Chamakura, Karthik Reddy (2017-05). Evolved to Break Free: Evolution and Diversity in Single Gene Lysis. Doctoral Dissertation. Thesis uri icon

abstract

  • mall lytic phages compelled by the same evolutionary pressures as large dsDNA phages have evolved mechanisms to lyse their hosts efficiently and at optimal times to ensure maximum fecundity. The ssDNA Microviridae and ssRNA Leviviridae, with extremely small genomes (<6kb), effect lysis with a single gene. The most studied single-gene lysis systems (SGL) are gene E of the canonical microvirus PhiX174 and genes A2 and L of the paradigm ssRNA phages Q? and MS2, respectively. All three lysis proteins lack muralytic activity, and two, A2 and E, have been shown to function as "protein antibiotics" by acting as noncompetitive inhibitors of conserved peptidoglycan (PG) biosynthesis enzymes, MurA and MraY, respectively. The third, L of MS2, does not inhibit PG biosynthesis but instead is hypothesized to trigger host autolytic response through an unknown mechanism. The work described in this dissertation identifies a chaperone involved in MS2 L-mediated lysis, the minimal lytic domain of L, and a new paradigm in SGL that resolves a long-standing debate in peptidoglycan biosynthesis. Using a genetic approach, dnaJ was shown to be required for L-mediated lysis. DnaJ was shown to form a complex with L and this interaction is abrogated in the absence of the highly basic N-terminal half of L. Mutational analysis of L has revealed that most critical residues are clustered around a highly-conserved LS motif. To determine if SGL evolved at different genomic locations target other steps in PG biosynthesis we studied of the lysis mechanism of Lys^M from an E. coli phage M. Both genetic and biochemical analysis have demonstrated that Lys^M targets MurJ, the proposed Lipid II flippase candidate, and blocks Lipid II flipping to effect host lysis. Thus, the results presented in this dissertation provide the most convincing evidence in favor of MurJ being the Lipid II flippase. Additionally, the results highlight the plasticity of ssRNA phages to evolve inhibitors against proteins involved in PG biosynthesis and maintenance.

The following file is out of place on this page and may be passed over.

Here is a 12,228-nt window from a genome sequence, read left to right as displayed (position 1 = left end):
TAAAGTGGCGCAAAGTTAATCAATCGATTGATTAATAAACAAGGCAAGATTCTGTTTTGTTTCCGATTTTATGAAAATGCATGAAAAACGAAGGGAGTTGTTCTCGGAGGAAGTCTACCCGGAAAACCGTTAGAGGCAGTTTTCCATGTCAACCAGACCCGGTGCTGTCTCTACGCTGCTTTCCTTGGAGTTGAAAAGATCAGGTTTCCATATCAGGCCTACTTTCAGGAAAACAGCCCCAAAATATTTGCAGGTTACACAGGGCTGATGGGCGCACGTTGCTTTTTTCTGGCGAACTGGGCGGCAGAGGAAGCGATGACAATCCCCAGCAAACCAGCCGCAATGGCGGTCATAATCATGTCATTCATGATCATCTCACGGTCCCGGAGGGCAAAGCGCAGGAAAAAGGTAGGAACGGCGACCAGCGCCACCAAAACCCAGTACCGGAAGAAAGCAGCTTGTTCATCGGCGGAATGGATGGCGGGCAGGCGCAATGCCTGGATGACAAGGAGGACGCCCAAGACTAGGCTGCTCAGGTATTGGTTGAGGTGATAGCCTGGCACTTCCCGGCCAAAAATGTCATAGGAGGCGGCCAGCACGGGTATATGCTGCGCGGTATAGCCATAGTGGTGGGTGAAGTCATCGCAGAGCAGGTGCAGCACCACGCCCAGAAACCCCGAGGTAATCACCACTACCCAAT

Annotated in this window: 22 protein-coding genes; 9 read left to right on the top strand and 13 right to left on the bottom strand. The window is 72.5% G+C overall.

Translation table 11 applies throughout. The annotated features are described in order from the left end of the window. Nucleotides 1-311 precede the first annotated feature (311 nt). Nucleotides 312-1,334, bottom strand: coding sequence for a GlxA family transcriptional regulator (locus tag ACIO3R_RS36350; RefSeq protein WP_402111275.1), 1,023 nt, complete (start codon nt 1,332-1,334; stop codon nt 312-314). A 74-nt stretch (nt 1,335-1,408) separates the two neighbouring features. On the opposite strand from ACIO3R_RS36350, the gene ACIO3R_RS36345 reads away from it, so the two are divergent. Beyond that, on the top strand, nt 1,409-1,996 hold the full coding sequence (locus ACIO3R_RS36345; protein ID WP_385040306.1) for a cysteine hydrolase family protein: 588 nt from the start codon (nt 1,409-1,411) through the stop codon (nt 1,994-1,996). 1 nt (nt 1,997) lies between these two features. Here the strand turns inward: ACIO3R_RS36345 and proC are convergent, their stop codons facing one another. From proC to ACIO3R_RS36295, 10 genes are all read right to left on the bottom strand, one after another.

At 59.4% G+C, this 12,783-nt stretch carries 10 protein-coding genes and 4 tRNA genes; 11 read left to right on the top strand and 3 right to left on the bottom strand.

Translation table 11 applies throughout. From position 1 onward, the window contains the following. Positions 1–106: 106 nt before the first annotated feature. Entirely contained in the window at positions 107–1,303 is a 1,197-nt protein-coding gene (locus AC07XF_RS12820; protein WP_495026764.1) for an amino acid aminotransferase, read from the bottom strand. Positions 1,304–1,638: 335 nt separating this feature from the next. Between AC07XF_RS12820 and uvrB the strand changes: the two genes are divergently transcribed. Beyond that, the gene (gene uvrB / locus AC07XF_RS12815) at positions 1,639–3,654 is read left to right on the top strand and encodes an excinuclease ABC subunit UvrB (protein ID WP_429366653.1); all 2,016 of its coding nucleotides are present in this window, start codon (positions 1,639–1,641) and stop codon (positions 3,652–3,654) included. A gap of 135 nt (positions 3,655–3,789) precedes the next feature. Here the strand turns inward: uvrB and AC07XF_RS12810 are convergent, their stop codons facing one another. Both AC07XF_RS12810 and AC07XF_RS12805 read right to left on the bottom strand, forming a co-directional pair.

• mall lytic phages compelled by the same evolutionary pressures as large dsDNA phages have evolved mechanisms to lyse their hosts efficiently and at optimal times to ensure maximum fecundity. The ssDNA Microviridae and ssRNA Leviviridae, with extremely small genomes (<6kb), effect lysis with a single gene. The most studied single-gene lysis systems (SGL) are gene E of the canonical microvirus PhiX174 and genes A2 and L of the paradigm ssRNA phages Q? and MS2, respectively. All three lysis proteins lack muralytic activity, and two, A2 and E, have been shown to function as "protein antibiotics" by acting as noncompetitive inhibitors of conserved peptidoglycan (PG) biosynthesis enzymes, MurA and MraY, respectively. The third, L of MS2, does not inhibit PG biosynthesis but instead is hypothesized to trigger host autolytic response through an unknown mechanism.

    The work described in this dissertation identifies a chaperone involved in MS2 L-mediated lysis, the minimal lytic domain of L, and a new paradigm in SGL that resolves a long-standing debate in peptidoglycan biosynthesis. Using a genetic approach, dnaJ was shown to be required for L-mediated lysis. DnaJ was shown to form a complex with L and this interaction is abrogated in the absence of the highly basic N-terminal half of L. Mutational analysis of L has revealed that most critical residues are clustered around a highly-conserved LS motif. To determine if SGL evolved at different genomic locations target other steps in PG biosynthesis we studied of the lysis mechanism of Lys^M from an E. coli phage M. Both genetic and biochemical analysis have demonstrated that Lys^M targets MurJ, the proposed Lipid II flippase candidate, and blocks Lipid II flipping to effect host lysis. Thus, the results presented in this dissertation provide the most convincing evidence in favor of MurJ being the Lipid II flippase. Additionally, the results highlight the plasticity of ssRNA phages to evolve inhibitors against proteins involved in PG biosynthesis and maintenance.

publication date

  • May 2017